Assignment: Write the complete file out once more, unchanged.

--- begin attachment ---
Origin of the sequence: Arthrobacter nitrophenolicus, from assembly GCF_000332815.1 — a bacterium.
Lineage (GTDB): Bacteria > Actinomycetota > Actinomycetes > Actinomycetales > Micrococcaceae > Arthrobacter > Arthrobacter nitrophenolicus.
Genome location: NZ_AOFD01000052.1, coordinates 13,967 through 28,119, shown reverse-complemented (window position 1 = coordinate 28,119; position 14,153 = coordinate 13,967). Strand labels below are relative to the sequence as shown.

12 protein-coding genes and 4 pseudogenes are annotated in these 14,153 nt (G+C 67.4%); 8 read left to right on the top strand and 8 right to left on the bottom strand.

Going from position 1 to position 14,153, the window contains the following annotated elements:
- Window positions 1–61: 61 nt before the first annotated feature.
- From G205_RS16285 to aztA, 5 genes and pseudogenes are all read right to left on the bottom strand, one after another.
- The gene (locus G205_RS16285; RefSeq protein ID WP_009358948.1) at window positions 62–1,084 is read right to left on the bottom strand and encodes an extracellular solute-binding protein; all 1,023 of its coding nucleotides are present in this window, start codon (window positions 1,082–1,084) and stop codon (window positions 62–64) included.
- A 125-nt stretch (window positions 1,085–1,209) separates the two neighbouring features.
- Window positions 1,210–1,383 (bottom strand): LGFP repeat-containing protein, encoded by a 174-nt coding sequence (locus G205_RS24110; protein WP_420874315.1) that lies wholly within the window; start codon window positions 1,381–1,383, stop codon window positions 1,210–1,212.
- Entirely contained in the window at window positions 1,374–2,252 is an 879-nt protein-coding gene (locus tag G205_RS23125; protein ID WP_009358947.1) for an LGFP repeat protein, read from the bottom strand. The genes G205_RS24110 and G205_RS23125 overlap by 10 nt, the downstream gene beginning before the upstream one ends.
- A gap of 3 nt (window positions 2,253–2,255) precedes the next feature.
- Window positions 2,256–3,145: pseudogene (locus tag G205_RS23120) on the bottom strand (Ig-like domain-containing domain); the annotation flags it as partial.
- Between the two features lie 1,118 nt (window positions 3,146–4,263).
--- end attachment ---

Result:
Origin of the sequence: Arthrobacter nitrophenolicus, from assembly GCF_000332815.1 — a bacterium.
Lineage (GTDB): Bacteria > Actinomycetota > Actinomycetes > Actinomycetales > Micrococcaceae > Arthrobacter > Arthrobacter nitrophenolicus.
Genome location: NZ_AOFD01000052.1, coordinates 13,967 through 28,119, shown reverse-complemented (window position 1 = coordinate 28,119; position 14,153 = coordinate 13,967). Strand labels below are relative to the sequence as shown.

12 protein-coding genes and 4 pseudogenes are annotated in these 14,153 nt (G+C 67.4%); 8 read left to right on the top strand and 8 right to left on the bottom strand.

Going from position 1 to position 14,153, the window contains the following annotated elements:
- Window positions 1–61: 61 nt before the first annotated feature.
- From G205_RS16285 to aztA, 5 genes and pseudogenes are all read right to left on the bottom strand, one after another.
- The gene (locus G205_RS16285; RefSeq protein ID WP_009358948.1) at window positions 62–1,084 is read right to left on the bottom strand and encodes an extracellular solute-binding protein; all 1,023 of its coding nucleotides are present in this window, start codon (window positions 1,082–1,084) and stop codon (window positions 62–64) included.
- A 125-nt stretch (window positions 1,085–1,209) separates the two neighbouring features.
- Window positions 1,210–1,383 (bottom strand): LGFP repeat-containing protein, encoded by a 174-nt coding sequence (locus G205_RS24110; protein WP_420874315.1) that lies wholly within the window; start codon window positions 1,381–1,383, stop codon window positions 1,210–1,212.
- Entirely contained in the window at window positions 1,374–2,252 is an 879-nt protein-coding gene (locus tag G205_RS23125; protein ID WP_009358947.1) for an LGFP repeat protein, read from the bottom strand. The genes G205_RS24110 and G205_RS23125 overlap by 10 nt, the downstream gene beginning before the upstream one ends.
- A gap of 3 nt (window positions 2,253–2,255) precedes the next feature.
- Window positions 2,256–3,145: pseudogene (locus tag G205_RS23120) on the bottom strand (Ig-like domain-containing domain); the annotation flags it as partial.
- Between the two features lie 1,118 nt (window positions 3,146–4,263).